UNIVERSITY PARK, Pa. — Andrew Cotter's day does not begin until he's had his "cup of Joe," a ritual he takes seriously as one of a growing group of coffee consumers who grind and brew specialty coffee beans at home for a more flavorful and fragrant experience.
One morning, as the scent of freshly brewing coffee enveloped his kitchen, he wondered if storing roasted coffee beans in the freezer — a popular preservation method — was helpful in maintaining their aroma.
"One of the great things about food science is that you have the opportunity to study food products that you enjoy yourself," said Cotter, whose research findings indicate that freezing does help preserve the aroma of certain varieties of beans. The results were published recently in the journal Beverages.
"Like many people, I really love a good cup of coffee in the morning. With the rise in popularity of craft coffee, I wanted to do a project that will help coffee connoisseurs maintain the quality of coffee beans," he said.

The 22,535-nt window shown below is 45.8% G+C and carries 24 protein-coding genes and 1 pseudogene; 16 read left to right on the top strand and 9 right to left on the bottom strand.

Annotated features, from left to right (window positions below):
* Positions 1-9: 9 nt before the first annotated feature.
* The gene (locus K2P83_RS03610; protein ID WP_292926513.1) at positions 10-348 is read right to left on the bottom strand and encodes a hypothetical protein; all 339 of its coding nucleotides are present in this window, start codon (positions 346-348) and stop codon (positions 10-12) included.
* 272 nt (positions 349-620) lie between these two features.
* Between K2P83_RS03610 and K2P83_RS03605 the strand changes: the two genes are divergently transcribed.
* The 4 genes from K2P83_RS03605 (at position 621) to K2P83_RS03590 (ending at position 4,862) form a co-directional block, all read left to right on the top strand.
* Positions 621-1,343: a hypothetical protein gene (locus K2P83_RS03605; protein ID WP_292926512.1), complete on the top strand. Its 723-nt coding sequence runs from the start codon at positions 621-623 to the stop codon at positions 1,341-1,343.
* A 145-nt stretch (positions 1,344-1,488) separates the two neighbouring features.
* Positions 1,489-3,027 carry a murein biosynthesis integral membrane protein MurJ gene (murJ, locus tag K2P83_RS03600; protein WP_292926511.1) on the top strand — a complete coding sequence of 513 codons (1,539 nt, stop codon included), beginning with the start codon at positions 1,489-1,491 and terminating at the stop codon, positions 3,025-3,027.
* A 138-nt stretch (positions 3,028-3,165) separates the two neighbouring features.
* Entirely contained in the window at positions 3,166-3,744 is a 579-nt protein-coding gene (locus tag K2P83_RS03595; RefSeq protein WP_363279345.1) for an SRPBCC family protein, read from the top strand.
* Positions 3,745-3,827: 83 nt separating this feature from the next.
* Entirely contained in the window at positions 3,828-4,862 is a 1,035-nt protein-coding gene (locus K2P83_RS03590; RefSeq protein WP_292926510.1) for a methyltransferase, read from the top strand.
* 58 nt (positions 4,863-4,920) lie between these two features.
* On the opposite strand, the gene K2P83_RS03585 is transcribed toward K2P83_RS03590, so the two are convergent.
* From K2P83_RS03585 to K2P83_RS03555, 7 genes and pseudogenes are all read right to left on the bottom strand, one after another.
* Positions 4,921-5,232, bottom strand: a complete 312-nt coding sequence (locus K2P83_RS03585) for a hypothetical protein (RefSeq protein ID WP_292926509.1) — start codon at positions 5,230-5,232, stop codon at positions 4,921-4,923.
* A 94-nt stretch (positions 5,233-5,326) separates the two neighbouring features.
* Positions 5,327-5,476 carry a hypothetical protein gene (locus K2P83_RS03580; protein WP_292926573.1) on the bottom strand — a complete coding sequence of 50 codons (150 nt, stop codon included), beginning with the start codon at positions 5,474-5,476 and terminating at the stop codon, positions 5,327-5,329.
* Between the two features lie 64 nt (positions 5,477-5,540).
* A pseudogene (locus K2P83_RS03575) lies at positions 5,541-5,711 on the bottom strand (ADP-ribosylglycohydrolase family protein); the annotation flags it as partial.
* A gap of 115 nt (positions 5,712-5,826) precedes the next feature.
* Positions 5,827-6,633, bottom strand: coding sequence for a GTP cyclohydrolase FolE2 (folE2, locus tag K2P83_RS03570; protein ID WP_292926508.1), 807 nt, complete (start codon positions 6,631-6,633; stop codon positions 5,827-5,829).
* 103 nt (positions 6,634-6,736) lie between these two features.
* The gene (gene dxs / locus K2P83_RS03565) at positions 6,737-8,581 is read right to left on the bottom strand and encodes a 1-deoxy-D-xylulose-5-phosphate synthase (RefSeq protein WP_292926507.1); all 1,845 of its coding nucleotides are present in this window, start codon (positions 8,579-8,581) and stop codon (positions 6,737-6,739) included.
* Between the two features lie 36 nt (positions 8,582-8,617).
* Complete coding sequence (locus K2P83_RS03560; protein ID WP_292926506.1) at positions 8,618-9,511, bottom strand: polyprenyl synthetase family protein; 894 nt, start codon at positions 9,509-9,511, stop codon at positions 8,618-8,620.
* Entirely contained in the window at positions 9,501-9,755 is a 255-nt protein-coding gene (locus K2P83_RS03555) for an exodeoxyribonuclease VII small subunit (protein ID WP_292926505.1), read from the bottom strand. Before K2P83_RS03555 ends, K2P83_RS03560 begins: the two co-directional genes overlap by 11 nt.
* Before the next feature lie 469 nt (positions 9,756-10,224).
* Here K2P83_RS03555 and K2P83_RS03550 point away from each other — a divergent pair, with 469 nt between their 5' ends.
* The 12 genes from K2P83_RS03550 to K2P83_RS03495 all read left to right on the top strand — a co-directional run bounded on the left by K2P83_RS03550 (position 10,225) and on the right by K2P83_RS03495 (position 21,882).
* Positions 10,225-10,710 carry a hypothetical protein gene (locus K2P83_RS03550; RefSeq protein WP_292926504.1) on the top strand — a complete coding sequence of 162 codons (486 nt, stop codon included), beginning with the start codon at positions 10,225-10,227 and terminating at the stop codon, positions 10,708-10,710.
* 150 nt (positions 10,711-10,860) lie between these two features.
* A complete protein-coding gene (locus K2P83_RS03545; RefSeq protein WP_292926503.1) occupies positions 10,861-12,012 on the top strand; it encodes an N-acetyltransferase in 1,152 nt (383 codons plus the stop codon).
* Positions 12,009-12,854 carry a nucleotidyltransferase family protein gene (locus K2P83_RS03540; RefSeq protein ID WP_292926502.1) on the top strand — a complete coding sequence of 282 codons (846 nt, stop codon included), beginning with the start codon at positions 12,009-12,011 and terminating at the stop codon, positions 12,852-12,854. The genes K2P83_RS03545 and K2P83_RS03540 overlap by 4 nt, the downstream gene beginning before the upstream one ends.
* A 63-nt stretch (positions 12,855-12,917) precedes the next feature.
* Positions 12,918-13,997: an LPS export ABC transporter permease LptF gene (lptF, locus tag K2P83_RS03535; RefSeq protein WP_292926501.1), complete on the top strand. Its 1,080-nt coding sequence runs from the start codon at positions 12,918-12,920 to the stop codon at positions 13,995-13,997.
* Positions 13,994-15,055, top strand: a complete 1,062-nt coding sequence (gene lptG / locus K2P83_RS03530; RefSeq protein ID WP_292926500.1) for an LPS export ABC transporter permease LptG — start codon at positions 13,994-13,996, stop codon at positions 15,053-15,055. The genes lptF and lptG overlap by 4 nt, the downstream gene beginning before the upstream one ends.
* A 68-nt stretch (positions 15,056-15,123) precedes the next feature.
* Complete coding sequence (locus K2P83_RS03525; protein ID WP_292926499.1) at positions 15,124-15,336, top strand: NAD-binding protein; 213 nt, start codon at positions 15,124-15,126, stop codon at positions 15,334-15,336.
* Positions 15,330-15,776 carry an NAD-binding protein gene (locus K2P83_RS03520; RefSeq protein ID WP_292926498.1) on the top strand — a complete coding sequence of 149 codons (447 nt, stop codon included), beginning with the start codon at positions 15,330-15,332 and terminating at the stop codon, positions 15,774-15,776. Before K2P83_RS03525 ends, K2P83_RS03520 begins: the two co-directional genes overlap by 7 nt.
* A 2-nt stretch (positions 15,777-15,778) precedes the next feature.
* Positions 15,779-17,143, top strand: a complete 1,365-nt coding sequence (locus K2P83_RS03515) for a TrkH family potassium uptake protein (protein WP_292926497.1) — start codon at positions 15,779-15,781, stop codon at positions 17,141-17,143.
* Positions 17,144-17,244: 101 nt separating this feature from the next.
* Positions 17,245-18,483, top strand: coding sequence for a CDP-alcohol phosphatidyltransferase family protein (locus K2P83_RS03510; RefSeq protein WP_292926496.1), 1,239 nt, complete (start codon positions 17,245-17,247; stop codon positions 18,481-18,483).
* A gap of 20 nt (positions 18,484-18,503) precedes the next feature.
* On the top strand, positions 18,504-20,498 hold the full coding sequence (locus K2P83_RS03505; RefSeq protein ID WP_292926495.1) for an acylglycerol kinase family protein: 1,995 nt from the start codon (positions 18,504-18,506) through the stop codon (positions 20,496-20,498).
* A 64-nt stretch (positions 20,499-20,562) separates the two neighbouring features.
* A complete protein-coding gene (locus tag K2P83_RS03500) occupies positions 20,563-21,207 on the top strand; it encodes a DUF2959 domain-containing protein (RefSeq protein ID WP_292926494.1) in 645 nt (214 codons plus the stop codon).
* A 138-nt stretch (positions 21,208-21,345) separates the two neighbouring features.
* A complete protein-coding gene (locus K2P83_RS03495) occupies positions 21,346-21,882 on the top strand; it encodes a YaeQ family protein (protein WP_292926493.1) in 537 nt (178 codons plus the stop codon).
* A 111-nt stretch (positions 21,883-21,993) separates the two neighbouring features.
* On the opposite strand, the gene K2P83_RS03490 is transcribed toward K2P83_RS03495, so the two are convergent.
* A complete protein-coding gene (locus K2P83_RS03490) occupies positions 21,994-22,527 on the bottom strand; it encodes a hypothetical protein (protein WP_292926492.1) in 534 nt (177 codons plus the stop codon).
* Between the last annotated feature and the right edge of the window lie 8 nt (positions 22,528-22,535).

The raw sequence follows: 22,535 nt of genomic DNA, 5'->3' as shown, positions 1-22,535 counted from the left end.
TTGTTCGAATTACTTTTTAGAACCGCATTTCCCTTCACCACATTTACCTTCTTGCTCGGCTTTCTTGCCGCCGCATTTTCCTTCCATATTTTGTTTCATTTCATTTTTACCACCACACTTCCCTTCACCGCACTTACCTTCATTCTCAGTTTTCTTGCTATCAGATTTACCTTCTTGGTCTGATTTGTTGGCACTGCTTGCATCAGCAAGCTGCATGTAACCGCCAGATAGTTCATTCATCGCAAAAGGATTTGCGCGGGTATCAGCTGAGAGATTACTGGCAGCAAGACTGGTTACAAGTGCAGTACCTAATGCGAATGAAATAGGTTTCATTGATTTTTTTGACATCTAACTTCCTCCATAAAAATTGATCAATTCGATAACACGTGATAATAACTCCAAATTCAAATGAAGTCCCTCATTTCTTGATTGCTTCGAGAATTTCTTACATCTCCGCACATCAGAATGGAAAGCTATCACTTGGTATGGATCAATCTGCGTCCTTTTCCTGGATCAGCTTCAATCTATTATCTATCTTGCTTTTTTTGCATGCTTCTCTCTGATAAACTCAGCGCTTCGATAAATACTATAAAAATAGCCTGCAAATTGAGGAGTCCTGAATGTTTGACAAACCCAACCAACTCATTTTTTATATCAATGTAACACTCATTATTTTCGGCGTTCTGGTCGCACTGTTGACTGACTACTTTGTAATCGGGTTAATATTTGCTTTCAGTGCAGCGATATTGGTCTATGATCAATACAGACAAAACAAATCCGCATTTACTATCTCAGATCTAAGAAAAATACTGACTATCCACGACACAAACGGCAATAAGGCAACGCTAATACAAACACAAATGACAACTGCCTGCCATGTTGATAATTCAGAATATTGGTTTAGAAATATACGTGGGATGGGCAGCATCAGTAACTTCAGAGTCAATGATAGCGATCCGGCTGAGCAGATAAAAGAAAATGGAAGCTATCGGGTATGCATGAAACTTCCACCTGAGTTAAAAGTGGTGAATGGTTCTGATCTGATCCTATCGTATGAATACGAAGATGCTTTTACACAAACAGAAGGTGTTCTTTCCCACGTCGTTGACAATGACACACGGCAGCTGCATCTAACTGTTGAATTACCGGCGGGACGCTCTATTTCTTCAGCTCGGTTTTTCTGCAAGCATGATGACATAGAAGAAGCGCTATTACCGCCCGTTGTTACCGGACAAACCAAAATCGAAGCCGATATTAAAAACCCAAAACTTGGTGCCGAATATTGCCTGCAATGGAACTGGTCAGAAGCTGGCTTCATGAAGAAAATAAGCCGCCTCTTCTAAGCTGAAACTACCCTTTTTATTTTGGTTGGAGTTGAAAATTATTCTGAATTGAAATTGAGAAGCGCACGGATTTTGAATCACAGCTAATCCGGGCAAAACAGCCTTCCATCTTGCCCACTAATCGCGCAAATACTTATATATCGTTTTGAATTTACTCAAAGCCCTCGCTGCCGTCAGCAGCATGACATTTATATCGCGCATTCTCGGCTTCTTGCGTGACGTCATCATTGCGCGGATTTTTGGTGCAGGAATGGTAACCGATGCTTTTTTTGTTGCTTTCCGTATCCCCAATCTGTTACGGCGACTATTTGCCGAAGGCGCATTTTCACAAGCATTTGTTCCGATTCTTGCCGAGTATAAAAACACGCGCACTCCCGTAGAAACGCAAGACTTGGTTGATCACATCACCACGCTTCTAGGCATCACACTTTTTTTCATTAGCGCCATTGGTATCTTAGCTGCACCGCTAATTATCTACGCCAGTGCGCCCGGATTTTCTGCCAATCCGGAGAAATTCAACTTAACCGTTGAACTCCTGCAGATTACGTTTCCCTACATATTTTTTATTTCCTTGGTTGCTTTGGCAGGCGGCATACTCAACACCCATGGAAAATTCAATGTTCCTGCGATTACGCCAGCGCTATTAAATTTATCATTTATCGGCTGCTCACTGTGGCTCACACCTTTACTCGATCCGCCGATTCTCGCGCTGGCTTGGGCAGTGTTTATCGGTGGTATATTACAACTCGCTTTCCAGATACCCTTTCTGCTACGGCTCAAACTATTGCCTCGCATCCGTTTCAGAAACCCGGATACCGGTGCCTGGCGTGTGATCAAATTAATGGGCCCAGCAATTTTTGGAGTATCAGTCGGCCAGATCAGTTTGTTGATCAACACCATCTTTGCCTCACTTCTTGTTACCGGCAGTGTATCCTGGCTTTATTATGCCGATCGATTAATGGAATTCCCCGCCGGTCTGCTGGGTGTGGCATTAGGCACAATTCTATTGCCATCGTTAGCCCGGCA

He found an enthusiastic supporter in Helene Hopfer, Rasmussen Career Development Professor in Food Science, who believed the research would yield insights that would be of value to consumers, especially those investing in "specialty" or gourmet coffee beans, which can cost more than traditional coffee due to careful selection of beans and small batch roasting.
"When it comes to specialty coffee, there are lots of different opinions about how best to preserve the coffee," she said. "There are many who are against storing coffee beans in the freezer to avoid condensation, but looking into the scientific literature, Andrew could not find any evidence of that."
Under Hopfer's supervision and with support from Tiffany Murray, coordinator of the Penn State's Sensory Evaluation Center, Cotter in September 2017 began his two-part study, which began with a chemical analysis of six bean samples of roast levels from a light "City" roast to a dark "Vienna" roast.